Captured again, the Princess agrees to the marriage, as she believes that Carter has been able to return to Earth. Carter is taken captive by Matai Shang, whose “ninth ray” powers keep him from doing anything but watch the wedding procession. But his rescue comes from an unusual and hilarious direction. Of course, he must return to the Tharks and fight for his life, in order to convince them to help him.

I won’t tell you how it all turns out on Barsoom. But we return to Ned Burroughs, who has just read that as long as Carter’s body is kept alive, in the mausoleum (burial chamber), his other self can continue to live on Mars. You see, Carter’s death was a bit of a trick, but I won’t explain how. It took him thirteen years to find what he needed, and now his plan was ready. His diary warns Ned that before his “death”, he was being stalked, and Matai Shang may have reached his body already, destroying it, and preventing his return to Mars. Young Ned immediately rushes to the rescue, as a stranger looks on.

I probably gave you too many details, but if you go to see it, you’ll have a little familiarity with the story, to help you out. I loved the movie, and think that when it comes out on DVD, I will enjoy watching it several more times, probably with subtitles, to see what I missed on the first viewing. I enjoyed the fact that Taylor Kitsch, who played John Carter, was still something of an unknown (yes, I know he’s played Gambit), which makes you see him as Carter, and not himself. Kitsch did a great job, didn’t make me laugh over any speeches, but instead, I believed what he said. This was no Jake Gyllenhaal playing around inside of a video game, that’s for sure.

And despite my naming of some of the other actors and actresses, I felt the rest were such good actors, and so well established in their character, they I didn’t sit there, thinking of their real names, whenever I saw their names. Unlike some other movies, I didn’t think Ciaran Hinds, Willem Dafoe, or Thomas Haden Church were “slumming”. They’re the great actors that helped carry the film.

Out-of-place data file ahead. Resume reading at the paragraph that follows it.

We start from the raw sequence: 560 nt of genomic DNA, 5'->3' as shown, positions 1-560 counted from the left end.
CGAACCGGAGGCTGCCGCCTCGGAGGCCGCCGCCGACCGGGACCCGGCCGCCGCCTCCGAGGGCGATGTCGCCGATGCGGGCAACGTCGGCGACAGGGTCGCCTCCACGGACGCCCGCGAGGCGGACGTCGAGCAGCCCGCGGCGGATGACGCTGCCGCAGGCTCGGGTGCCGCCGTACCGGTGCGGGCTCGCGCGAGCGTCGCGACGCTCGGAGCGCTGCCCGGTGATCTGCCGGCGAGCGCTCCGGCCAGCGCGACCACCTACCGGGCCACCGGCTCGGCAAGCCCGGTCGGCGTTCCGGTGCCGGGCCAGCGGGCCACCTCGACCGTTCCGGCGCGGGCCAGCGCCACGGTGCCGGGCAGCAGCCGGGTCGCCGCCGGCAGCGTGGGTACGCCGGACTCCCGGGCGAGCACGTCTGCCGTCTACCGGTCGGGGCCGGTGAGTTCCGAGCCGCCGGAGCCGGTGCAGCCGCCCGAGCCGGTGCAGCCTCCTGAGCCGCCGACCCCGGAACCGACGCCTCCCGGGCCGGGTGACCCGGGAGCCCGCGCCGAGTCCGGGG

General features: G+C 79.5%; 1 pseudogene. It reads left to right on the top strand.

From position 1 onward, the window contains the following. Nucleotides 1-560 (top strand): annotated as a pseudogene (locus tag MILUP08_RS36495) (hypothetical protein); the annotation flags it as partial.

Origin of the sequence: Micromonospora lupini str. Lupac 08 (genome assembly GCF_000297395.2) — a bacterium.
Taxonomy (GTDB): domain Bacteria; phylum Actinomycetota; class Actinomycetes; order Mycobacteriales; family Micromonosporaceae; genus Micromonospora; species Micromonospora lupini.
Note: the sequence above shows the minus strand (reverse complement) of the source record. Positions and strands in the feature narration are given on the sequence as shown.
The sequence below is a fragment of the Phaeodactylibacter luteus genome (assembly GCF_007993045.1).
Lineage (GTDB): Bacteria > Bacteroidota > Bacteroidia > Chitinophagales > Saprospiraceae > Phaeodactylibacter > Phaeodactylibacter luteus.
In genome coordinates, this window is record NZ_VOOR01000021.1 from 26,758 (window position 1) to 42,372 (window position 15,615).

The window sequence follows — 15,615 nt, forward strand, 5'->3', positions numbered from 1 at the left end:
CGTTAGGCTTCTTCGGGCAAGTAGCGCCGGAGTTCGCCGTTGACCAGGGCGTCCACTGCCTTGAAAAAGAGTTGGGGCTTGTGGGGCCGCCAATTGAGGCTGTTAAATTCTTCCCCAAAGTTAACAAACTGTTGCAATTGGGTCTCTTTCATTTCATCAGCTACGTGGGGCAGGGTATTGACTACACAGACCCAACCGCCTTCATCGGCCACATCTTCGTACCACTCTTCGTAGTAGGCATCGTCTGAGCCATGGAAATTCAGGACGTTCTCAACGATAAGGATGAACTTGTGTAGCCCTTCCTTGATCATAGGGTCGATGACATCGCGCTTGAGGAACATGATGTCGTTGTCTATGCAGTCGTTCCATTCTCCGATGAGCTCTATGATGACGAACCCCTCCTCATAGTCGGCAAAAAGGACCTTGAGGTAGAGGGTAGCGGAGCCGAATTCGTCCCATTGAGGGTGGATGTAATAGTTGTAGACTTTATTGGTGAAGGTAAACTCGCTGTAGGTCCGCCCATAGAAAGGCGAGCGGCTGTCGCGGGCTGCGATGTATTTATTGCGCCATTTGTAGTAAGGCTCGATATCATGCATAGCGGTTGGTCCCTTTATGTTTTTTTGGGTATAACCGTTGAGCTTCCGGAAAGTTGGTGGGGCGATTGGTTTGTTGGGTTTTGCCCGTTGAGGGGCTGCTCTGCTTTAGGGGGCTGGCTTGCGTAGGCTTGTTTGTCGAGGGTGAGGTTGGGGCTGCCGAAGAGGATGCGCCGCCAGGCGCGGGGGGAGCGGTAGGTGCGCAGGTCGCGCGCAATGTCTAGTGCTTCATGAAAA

No, I’m sure the movie wasn’t perfect, but I was never taken out of the story by the alien characters or any of the other special effects. It was done so seamlessly, I had no trouble believing in this world. And I loved how the romance between Carter and Dejah developed, and even let him confront his demons, over the loss of his first wife and child.

Anyone who asks, I will tell them that I loved the film, found the story delightful, and will definitely be getting a copy, when it comes to DVD. If you’ve read a review that says it’s a flop, go see it for yourself, and don’t take their word, or mine, for it. As far as I’m concerned, Disney may have spent too much money, making this movie, but I think they did an excellent job. Good on ya, Disney. Keep ’em coming.

[Update: Yes, you’re seeing more articles about how this movie is doing at the box office. The naysayers are out in force. Ignore them. This is NOT another case of Mars Needs Moms, even if the same planet is involved. This was a good movie, with great actors playing wonderful characters, that shouldn’t be forgotten just because Disney overspent itself.]

4 thoughts on “a delightful jaunt to mars…

  1. Thanks for the sensible and intelligent review of this film. It’s a relief to get a perspective on a film that wasn’t distracted by needless worries over box office performance which has nothing to do with the work of the filmmakers themselves.I appreciate the respect you’ve shown their efforts by considering their achievements focused on the merits of the film alone. Nice post.

    • Oh, I know he’s been in other things, but when it comes to movies, he’s “relatively” unknown. I’ve never watched the show or movie, though I’ve heard plenty about them. I just remember his bit part as Gambit, because I love X-men, and Gambit was always a fav. So, for a guy who isn’t known for starring roles in film, I thought he did an excellent job. If he did great in FNL, then of course he’d be able to hold his own, even among the greats he was acting with in John Carter.

      I can’t help but think of other starring tales that involved guys running around in limited outfits in the sand, such as Gyllenhaal in Prince of Persia and Brad Pitt in Troy. I like Brad Pitt, but his “we are lions” speech in Troy is hilarious, so I also noticed that none of John Carter’s speeches made me laugh. And though I didn’t mention it in my post, I liked the girl. Her “professor” camaraderie with Carter, her beauty, and some of her outfits made me think of a modern-day version of Princess Leia… without the cinnamon buns. 🙂 A good, fun movie.